Friday, April 10, 2009

The Duke Spirit. Cuts Across The Land (Loog, 2005)

"I'm trying to get you but you don't realize/ I'm a nightmare."

Yet again, the proverbial "art college" spawns a tasty musical treat. London garage rock quartet The Duke Spirit's lead singer and guitarist met there; after adding a couple friends, the band's current lineup came to life in 2003. Lead singer Liela Moss is a powerhouse, a secret weapon raised on rock, soul, and blues. Her voice is throaty, deep, and unfailingly evocative. Backed by loud guitars and sharp drums, she's never lost in the din, which is a good thing: in The Duke Spirit formula, Moss is clearly the moneymaker. Sexy British chick with smoldering eyes and smoky pipes roaring hyper-hooky rock songs=yummy.

Released in 2005, Duke Spirit debut Cuts Across The Land touts fifteen tracks (including three bonus tracks), which may come across as a tad excessive, but the tunes are so damn likable that you'll find the largesse forgivable. It's a toothsome collection of shimmering, grinding treasures, equal parts Pixies and Shangri-Las -- with a little bit of Troggs and Sonics thrown in for spice -- and easily one of the most distinctive LPs of the decade.

The LP opens with a bang, its title track immediately drumming its way into your good graces. Moss's throaty voice kicks in with a sexy lilt and cute British accent, and if you're not won over by that, perhaps you'll fall for her Stevie Nicks-rivaling tambourine talents. Normally, I'm pretty annoyed by singers who don't play an instrument, but this chick sort of seduces you into thinking the tambourine is a totally legitimate "instrument," if only for the duration of this record. In her defense, Moss also plays harmonica and piano, and frankly, once you hear her sing, you'll wonder how she can make room for any instrumentation at all with that larger-than-life voice.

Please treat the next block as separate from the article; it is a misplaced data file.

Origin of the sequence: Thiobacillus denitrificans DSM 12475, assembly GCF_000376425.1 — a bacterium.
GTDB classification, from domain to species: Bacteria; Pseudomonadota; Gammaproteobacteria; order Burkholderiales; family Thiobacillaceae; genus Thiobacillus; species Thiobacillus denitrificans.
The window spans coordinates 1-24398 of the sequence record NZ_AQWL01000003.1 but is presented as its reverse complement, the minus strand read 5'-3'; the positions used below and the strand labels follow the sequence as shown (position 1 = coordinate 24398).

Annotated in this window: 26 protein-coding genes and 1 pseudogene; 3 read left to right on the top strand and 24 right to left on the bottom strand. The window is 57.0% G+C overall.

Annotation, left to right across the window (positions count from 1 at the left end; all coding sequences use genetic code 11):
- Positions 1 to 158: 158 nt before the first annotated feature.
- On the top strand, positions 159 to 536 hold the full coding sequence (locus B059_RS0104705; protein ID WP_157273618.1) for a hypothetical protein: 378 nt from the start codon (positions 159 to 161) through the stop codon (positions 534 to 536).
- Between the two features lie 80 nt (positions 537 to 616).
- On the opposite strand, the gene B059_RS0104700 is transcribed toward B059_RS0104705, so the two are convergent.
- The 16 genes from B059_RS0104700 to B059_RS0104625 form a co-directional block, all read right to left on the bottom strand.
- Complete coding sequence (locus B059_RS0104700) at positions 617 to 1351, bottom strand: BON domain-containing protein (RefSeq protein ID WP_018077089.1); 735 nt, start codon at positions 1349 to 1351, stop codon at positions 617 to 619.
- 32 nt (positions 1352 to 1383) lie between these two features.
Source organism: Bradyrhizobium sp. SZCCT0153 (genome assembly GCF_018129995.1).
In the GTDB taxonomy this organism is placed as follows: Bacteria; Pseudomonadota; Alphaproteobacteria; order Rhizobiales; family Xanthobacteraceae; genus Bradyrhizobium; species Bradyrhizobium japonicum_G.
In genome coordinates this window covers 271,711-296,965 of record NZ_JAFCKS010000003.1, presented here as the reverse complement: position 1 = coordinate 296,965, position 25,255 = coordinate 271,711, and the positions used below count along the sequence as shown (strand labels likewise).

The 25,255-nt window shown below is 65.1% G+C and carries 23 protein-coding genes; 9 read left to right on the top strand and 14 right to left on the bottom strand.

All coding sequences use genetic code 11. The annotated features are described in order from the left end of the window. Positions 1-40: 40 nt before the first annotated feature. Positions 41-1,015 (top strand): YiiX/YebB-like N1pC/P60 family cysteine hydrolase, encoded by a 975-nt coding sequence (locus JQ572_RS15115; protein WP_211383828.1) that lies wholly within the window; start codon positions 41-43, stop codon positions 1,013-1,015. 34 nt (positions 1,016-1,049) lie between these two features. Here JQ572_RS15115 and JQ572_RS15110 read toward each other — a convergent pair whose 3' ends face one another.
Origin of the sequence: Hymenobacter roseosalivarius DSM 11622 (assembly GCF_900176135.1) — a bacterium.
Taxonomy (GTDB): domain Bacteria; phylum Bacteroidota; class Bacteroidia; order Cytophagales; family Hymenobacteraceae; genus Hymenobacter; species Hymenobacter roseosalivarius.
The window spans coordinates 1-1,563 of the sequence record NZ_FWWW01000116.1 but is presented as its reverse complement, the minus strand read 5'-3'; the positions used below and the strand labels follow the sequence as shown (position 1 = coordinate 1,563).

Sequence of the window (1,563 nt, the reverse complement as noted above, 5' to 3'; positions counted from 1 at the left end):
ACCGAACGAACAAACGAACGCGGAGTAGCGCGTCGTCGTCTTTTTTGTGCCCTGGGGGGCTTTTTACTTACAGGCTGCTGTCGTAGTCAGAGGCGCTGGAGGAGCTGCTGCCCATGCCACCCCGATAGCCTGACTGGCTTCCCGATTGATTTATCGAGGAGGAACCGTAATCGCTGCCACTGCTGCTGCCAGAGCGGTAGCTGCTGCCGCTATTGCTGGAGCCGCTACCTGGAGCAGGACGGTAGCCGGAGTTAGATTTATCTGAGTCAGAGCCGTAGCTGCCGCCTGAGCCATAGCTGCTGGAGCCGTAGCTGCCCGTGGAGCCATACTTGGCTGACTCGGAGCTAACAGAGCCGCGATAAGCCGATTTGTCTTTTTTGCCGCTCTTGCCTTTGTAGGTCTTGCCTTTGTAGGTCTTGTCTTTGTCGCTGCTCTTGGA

"Love Is An Unfamiliar Name," an album standout, breezes in with an almost Serge Gainsbourg beat, which is of course cut to shreds by Moss' penetrating vocals. This song really takes off around the 2-minute mark, and ends with such catchy ooh-ooh's I dare you to not sing along. The Duke Spirit keeps the ride going with another winner, "Darling, You're Mean," featuring Moss suggestively and repeatedly belting, "Ooh, I'm so cheap." "Win Your Love" ups the sexy with even more seductive lyrics: "Yeah, I know those eyes/Now I want those bones."

The band slows down and takes a breath for "Hello To The Floor," Moss's tambourine sounding more Mazzy Star than Fleetwood Mac. "Bottom Of The Sea" is perhaps the best song on the record, opening with haunting "Wave Of Mutilation" guitar strands. Moss sounds laconically pissed at some idiot who treated her like garbage: "I swam to the bottom of the sea for you...So long, my lovely."

"Fades The Sun" is relentless with the beats; just try not to shake your ass along with it. "You Were Born Inside My Heart" and "Lion Rip" are fun little jams, if not breathtaking in their genius. "Lovetones" seems to pick up where "Fades The Sun" left off, building to a satisfying climax at the chorus before ending in gratifying guitar clatter.

"Stubborn Stitches" and "Red Weather" are solid songs standing between me and "Take A Look Around," one of the bonus tracks and the last big winner on Cuts Across The Land. Take some very simple lyrics -- "Take a look around, la la la la" -- lather , rinse, and repeat to a squalling wall of noise and you have a 1:40 powerhouse of a song.

Cuts Across the Land is a modern garage rock classic, delivering a delicious lady-fronted rockgasm you'll return to again and again. Like all great garage rock, it reduces the music to the bare essentials: head-bobbing beats, heartpounding hooks, and loads of nervous energy. Plus, it sounds sexy as hell. And what more could you possibly need? -- Anneke Chy